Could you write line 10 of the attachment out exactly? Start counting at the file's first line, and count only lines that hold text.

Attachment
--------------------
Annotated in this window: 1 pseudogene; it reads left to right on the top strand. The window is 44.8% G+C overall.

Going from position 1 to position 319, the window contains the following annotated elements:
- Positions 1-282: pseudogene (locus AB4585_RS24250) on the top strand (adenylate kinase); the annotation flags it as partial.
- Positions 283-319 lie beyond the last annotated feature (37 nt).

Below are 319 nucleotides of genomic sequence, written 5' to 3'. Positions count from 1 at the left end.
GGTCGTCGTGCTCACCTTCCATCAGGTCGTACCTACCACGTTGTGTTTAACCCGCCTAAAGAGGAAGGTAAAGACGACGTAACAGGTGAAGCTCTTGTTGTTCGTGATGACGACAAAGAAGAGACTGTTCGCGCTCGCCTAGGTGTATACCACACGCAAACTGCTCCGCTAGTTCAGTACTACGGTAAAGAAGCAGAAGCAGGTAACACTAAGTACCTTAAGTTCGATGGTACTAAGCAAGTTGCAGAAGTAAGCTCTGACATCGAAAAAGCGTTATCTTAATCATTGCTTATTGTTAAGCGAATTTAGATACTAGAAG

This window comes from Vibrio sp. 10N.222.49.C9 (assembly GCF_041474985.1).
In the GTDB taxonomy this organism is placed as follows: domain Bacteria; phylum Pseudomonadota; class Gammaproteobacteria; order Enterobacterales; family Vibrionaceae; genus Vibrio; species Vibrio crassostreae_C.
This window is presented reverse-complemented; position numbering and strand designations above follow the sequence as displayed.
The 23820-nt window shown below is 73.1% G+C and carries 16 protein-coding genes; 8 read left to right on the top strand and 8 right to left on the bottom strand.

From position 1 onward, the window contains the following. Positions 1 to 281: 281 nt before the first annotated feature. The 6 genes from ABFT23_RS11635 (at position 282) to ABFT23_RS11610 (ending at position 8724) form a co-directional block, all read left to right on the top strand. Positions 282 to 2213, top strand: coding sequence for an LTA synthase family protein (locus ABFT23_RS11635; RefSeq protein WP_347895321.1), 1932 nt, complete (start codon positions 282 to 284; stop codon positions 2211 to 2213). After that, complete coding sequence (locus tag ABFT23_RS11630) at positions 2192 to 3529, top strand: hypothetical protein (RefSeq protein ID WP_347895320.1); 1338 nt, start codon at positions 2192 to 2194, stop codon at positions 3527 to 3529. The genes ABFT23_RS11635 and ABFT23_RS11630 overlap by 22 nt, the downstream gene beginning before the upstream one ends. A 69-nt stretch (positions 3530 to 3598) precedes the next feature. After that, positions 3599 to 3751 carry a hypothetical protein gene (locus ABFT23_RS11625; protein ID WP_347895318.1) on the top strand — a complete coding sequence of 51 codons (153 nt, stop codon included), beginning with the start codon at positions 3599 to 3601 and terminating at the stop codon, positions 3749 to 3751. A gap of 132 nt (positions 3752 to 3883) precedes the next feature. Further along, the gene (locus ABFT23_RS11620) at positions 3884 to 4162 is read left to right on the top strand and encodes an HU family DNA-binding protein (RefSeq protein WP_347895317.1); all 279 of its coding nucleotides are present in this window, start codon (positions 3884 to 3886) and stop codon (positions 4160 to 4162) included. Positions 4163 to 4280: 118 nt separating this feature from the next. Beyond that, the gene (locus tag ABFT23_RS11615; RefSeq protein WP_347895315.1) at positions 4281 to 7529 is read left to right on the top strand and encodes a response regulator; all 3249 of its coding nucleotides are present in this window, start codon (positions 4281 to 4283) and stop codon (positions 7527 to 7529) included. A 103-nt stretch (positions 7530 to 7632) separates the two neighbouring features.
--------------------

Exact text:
The 23820-nt window shown below is 73.1% G+C and carries 16 protein-coding genes; 8 read left to right on the top strand and 8 right to left on the bottom strand.